It's called a "laugh track". They've been around since radio shows and they're often used to prompt the audience into finding the jokes funny.
Before radio and television, audiences experienced live comedy performances in the presence of other audience members. Radio and early television producers attempted to recreate this atmosphere by introducing the sound of laughter or other crowd reactions into the soundtrack.
Jack Dadswell (also known as the "Traveling Reporter" by Time Magazine), former owner of WWJB in Florida, created the first "laughing record".
In 1946, Jack Mullin brought a Magnetophon magnetic tape recorder back from Radio Frankfurt, along with 50 reels of tape; the recorder was one of the magnetic tape recorders that BASF and AEG had built in Germany starting in 1935. The 6.5 mm tape could record 20 minutes per reel of high-quality analog audio sound; Alexander M. Poniatoff then ordered his Ampex company to manufacture an improved version of the Magnetophon for use in radio production. Bing Crosby eventually adopted the technology to pre-record his radio show, which was scheduled for a certain time every week, to avoid having to perform the show live, as well as having to perform it a second time for West Coast audiences.
With the introduction of this recording method, it became possible to add sounds during post-production. Longtime engineer and recording pioneer Jack Mullin explained how the laugh track was invented on Crosby's show:
"The hillbilly comic Bob Burns was on the show one time, and threw a few of his then-extremely racy and off-color folksy farm stories into the show. We recorded it live, and they all got enormous laughs, which just went on and on, but we couldn't use the jokes. Today those stories would seem tame by comparison, but things were different in radio then, so scriptwriter Bill Morrow asked us to save the laughs. A couple of weeks later he had a show that wasn't very funny, and he insisted that we put in the salvaged laughs. Thus the laugh-track was born."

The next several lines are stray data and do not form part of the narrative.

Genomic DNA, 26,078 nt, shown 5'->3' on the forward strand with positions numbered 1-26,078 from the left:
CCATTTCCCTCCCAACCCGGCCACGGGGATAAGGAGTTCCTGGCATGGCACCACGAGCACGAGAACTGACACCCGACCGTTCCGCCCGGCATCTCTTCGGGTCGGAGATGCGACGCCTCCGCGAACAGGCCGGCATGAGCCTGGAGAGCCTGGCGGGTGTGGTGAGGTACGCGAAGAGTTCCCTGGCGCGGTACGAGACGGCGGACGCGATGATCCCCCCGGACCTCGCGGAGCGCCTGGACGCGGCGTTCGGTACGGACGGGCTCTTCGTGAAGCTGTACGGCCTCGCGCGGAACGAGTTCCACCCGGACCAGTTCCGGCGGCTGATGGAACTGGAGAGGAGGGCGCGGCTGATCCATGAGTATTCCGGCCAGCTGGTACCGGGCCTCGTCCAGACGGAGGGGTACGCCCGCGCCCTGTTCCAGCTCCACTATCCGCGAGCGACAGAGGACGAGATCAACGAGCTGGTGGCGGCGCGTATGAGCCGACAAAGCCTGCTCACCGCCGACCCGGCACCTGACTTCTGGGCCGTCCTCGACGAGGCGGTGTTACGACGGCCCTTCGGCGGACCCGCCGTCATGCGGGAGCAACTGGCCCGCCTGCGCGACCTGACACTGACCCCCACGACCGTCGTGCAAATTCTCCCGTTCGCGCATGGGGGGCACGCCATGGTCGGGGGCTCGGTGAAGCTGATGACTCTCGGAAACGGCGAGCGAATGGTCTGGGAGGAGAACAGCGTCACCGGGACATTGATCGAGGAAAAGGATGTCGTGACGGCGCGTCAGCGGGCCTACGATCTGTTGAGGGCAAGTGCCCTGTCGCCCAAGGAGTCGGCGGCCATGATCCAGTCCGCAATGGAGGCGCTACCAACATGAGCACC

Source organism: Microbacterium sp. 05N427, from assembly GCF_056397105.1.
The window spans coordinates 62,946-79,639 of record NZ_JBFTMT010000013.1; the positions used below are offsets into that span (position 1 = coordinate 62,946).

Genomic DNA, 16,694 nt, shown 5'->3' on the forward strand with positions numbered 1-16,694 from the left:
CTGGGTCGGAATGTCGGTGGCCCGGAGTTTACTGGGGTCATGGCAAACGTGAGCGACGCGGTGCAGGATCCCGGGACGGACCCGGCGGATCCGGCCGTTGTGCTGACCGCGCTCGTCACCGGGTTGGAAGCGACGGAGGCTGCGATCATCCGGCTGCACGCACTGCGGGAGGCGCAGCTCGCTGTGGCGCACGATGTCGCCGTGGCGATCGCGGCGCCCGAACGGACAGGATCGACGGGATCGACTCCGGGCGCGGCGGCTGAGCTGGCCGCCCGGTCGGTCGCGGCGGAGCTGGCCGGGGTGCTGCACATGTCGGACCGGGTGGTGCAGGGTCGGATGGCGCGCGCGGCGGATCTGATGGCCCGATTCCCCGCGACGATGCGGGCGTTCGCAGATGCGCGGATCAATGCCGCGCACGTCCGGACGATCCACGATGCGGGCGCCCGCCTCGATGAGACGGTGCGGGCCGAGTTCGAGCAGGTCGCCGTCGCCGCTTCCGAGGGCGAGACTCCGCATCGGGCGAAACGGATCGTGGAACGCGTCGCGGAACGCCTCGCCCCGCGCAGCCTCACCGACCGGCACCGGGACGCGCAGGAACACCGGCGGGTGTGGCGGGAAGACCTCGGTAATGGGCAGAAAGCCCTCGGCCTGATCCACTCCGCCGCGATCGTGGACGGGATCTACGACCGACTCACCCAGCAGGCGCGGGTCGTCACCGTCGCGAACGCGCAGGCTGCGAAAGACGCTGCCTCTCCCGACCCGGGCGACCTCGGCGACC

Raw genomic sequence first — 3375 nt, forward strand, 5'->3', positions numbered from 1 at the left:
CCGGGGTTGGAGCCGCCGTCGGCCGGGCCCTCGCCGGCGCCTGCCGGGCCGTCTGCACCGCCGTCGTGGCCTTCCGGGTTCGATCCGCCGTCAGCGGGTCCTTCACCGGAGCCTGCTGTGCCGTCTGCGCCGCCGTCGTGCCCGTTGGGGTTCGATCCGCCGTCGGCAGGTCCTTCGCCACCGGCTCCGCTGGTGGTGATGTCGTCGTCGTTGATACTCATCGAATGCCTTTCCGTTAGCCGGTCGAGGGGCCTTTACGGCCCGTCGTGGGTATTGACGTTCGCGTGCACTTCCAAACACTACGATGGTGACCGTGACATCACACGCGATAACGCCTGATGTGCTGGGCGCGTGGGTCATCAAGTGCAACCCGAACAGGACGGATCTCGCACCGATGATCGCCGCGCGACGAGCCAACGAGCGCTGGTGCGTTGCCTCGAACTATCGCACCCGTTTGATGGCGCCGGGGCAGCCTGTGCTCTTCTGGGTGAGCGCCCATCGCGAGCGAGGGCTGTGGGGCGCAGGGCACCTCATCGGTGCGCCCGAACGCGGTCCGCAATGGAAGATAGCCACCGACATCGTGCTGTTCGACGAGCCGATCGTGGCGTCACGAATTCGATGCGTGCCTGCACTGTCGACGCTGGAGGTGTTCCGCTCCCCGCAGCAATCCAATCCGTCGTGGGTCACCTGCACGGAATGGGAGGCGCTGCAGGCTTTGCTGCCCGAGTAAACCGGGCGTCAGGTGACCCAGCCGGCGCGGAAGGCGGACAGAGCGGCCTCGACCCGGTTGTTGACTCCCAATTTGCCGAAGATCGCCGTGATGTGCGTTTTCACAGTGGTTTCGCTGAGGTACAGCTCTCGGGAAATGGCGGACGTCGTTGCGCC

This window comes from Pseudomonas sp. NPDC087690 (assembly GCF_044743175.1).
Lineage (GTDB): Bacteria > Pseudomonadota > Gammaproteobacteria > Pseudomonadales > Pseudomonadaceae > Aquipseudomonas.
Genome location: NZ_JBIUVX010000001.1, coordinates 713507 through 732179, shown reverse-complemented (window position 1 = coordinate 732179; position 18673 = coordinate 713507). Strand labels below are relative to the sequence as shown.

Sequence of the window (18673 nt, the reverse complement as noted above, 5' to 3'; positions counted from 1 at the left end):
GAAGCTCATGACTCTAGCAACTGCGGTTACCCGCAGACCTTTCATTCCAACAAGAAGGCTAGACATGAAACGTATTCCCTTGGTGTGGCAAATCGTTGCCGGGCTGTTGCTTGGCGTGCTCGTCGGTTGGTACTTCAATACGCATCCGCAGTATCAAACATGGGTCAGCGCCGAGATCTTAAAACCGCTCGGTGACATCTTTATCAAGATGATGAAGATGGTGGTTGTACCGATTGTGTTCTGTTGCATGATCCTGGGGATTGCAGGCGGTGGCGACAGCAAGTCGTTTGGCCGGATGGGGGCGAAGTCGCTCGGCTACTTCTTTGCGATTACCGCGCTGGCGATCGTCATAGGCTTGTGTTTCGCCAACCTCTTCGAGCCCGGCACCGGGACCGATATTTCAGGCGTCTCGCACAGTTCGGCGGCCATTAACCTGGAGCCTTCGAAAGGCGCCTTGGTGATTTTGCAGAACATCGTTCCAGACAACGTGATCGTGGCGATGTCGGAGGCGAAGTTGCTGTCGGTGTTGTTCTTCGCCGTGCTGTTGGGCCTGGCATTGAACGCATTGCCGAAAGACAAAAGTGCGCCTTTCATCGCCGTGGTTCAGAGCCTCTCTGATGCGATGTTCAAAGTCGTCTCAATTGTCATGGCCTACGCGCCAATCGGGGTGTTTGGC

Amusingly, for some shows, you can find versions without the laughter track and I, at least, regularly find them less funny without. Here's an article about their effect on audience reactions.
Most modern sitcoms are shot on closed sets, without a live audience, so the laugh track is added in post. However, many shows used to be shot on open sets and much of the laughter was from actual audience reactions, though it was often enhanced/supplemented with recorded tracks.
Soon after the advent of the laugh track, Lucille Ball and Desi Arnaz devised a method of filming with a live audience using a multi-camera setup. This process was originally employed for their sitcom I Love Lucy, which used a live studio audience and no laugh track. Multi-camera shows with live audiences sometimes used recorded laughs to supplement responses. Sketch comedy and variety shows began to migrate from live broadcasting to videotape, which allowed for greater ease in editing during post-production. Editing a prerecorded live show with quadruplex videotape caused bumps and gaps on the soundtrack, Douglass was then called upon to bridge these gaps.
While Charley Douglass was the originator and had a monopoly of sorts due to his ownership of the only machine capable of adding the laugh track to the tape, he eventually lost his control as technology improved and studios were able to replicate his process:
The Douglass laugh track became a standard in mainstream television in the U.S., dominating most prime-time sitcoms from the late 1950s to the late 1970s. By the 1980s, the Douglass family was eventually outrivalled by other sound engineers who created stereophonic laugh tracks different from the original analog track. Also, many single-camera sitcoms by this time started diverting from a laugh track altogether to create a more dramatic environment.
Modern laugh tracks are recorded and banked by sound designers and they often have tons of tracks to choose from so they can be matched to the specific type of laughter reaction that the audience should have.
Regardless, there's tons more historical info about the laugh track and the use of live audiences in the Wikipedia article but this should get you started.